Analysis: Why flip-flop on Damascus? To stick Syria's finger in the pie

It's by no means a given Syria will accept invitation to peace conference.

By
September 24, 2007 23:26
3 minute read.
Analysis: Why flip-flop on Damascus? To stick Syria's finger in the pie

Rice quartet 224.88. (photo credit: AP)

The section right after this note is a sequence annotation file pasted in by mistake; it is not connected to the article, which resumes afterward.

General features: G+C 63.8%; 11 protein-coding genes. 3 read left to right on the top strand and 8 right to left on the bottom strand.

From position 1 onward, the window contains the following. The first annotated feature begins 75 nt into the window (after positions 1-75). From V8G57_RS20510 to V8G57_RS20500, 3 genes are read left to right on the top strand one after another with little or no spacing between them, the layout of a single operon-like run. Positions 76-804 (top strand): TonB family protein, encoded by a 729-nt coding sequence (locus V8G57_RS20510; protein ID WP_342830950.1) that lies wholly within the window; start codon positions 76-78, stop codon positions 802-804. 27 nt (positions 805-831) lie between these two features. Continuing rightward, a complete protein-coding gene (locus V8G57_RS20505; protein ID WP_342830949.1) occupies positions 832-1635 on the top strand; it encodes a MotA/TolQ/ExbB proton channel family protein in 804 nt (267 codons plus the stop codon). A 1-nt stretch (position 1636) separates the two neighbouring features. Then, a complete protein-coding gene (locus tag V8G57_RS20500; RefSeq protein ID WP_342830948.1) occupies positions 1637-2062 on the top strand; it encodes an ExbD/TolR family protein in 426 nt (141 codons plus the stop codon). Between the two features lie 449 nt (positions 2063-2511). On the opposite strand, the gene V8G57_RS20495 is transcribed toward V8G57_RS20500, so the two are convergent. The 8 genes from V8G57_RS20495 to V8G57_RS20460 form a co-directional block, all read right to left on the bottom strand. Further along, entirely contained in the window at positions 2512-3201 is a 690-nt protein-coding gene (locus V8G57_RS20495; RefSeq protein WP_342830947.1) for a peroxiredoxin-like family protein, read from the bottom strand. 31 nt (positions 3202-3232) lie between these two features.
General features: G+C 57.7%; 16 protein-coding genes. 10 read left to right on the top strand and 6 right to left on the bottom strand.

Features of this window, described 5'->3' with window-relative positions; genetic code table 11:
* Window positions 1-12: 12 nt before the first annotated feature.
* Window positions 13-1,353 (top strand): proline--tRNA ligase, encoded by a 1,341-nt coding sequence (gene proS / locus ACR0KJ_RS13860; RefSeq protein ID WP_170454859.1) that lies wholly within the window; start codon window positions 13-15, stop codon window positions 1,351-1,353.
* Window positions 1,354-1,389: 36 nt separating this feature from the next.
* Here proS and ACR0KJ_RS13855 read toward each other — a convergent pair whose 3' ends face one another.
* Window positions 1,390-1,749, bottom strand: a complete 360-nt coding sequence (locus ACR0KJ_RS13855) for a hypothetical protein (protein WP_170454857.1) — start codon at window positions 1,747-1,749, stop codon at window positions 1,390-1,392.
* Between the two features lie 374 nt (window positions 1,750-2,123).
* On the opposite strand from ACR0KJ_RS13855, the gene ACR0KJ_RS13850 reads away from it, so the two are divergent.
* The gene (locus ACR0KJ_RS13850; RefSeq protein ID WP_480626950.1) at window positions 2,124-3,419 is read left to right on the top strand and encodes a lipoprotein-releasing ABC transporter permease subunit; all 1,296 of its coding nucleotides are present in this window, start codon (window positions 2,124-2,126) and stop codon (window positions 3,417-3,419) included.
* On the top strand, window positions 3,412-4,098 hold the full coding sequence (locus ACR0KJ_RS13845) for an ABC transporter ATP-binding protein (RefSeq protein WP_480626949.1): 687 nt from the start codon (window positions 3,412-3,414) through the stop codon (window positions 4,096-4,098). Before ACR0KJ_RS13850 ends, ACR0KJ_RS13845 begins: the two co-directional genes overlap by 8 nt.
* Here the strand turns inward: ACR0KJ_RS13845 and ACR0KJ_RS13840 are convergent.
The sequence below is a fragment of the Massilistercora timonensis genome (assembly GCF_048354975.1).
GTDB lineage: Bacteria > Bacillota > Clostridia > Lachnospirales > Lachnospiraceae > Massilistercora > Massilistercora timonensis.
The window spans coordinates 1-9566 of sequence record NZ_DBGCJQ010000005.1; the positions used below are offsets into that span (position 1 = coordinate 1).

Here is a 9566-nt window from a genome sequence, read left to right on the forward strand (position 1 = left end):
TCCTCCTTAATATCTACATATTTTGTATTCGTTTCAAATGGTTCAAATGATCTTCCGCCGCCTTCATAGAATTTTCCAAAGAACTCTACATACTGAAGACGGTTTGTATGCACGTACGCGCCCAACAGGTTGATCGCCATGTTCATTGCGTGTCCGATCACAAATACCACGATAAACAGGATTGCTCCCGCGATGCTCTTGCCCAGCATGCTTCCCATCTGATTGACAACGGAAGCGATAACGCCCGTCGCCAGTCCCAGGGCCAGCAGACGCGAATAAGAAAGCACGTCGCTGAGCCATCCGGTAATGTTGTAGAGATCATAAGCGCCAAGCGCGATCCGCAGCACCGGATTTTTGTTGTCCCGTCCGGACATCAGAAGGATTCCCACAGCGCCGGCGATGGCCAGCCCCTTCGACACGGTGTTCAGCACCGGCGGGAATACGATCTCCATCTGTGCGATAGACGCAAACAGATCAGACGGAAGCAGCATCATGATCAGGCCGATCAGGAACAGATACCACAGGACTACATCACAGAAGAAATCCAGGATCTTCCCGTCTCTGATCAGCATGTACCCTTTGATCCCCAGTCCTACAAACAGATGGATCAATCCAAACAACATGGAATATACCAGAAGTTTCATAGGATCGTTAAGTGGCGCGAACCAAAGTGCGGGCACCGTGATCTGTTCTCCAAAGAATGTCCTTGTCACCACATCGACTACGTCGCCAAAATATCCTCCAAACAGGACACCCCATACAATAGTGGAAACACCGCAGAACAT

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One can say many things about Syria: that it has great humous, wonderful antiquities and some really nice vistas. One can't say, however, that this country, which harbors the region's worst terrorists, supplies weapons to Hizbullah and kills opponents in Lebanon, is a country that rejects violence. Yet, rejecting violence was one of the conditions that US President George W. Bush spelled out explicitly in his July 16 speech as one of the conditions countries needed to meet to merit an invitation to the international meeting he was planning for the fall. "The world can do more to build the conditions for peace," Bush said at the time. "So I will call together an international meeting this fall of representatives from nations that support a two-state solution, reject violence, recognize Israel's right to exist, and commit to all previous agreements between the parties." Since that time, Israeli and US officials have consistently indicated that Syria was not a welcome partner at this meeting. Until Sunday, when US Secretary of State Condoleezza Rice, in her own voice, indicated that Syria would be invited. Asked at a press conference following a meeting of the Quartet in New York whether Syria would get an invitation, Rice replied: "Now, as to the invitations, we haven't issued invitations as such. But it's only natural that we would hope that the participants would include the members of the Arab Follow-up Committee, because that is the committee that has been charged by the Arab League with following up with the international community on the Arab Peace Initiative." Syria is a member in good standing of this committee. The other members include Algeria, Bahrain, Egypt, Jordan, Lebanon, Morocco, Qatar, Saudi Arabia, Sudan, Tunisia, the Palestinians and Arab League Secretary General Amr Moussa. The change in America's policy regarding involving Syria is not an insignificant American flip-flop. And, in its wake, Israeli officials - who only two days ago were saying that the meeting was for countries that supported dialogue - were saying Monday that it was the US's meeting, and that Washington could invite whomever it pleased. Israel, they said, would participate in any event and try to make it a success. A number of explanations can be proffered for change in the US position. First, it seems that the US has come under significant pressure in the Arab world to invite the Syrians, with a number of different interests coming into play. Palestinian Authority President Mahmoud Abbas and the Egyptians have consistently said that the Syrians needed to be invited, not necessarily because of a yearning to see Syrian President Bashar Assad at the table, but rather because his presence would give the meeting widespread legitimization. For instance, when Gaza Strip's leader Ismail Haniyeh lambasts Abbas for attending the conference - as he certainly will - as a "stooge" of the US and Israel, Abbas could turn around and say, "What do you want from me, even Syria is participating." Saudi Arabia too, which is at great odds with Damascus over the situation in Lebanon, would gain legitimization on the Arab street for its own involvement in the conference if the Syrians participated. There is also the idea that the Syrians could do a lot more harm outside the conference, unleashing their Hamas or Hizbullah proxies to try and torpedo it through various terrorist actions, than if they were a part of it. One way to neutralize active Hamas opposition, according to this logic, is to involve Syria. Syrian participation, however, would to a large extent change the very nature of the meeting and transform it from a gathering of nations to support a bi-lateral Israeli-Palestinian process culminating in a two-state solution, Bush's idea, into something much wider. For even if a wider peace agreement with Syria and Lebanon were not disused at the meeting, Syria and Lebanon's very presence would signal that they expected to be next in line. But as headline-grabbing as Rice's remarks regarding Syria were, they represented only half of the story. It is by no means a given that Syria will accept an invitation. It is conceivable that Iran, which won't be invited and has a huge interest in seeing the meeting fail, will tell Syria to stay home. Israeli diplomatic officials said that Russia, perhaps a bit miffed that the Americans were succeeding in bringing everyone to a meeting under their umbrella, might conceivably advise Damascus to stay away. Either way, it is extremely unlikely that just because Rice asks, the Syrians will come running. Damascus is sure to have its own conditions - perhaps promises of American mediation in negotiations with Israel, something they have long been yearning for, or perhaps being taken off the US list of counties that support terror. Whatever these conditions will be, Syria will certainly make the lead-up to the international conference more complicated than it has been so far.

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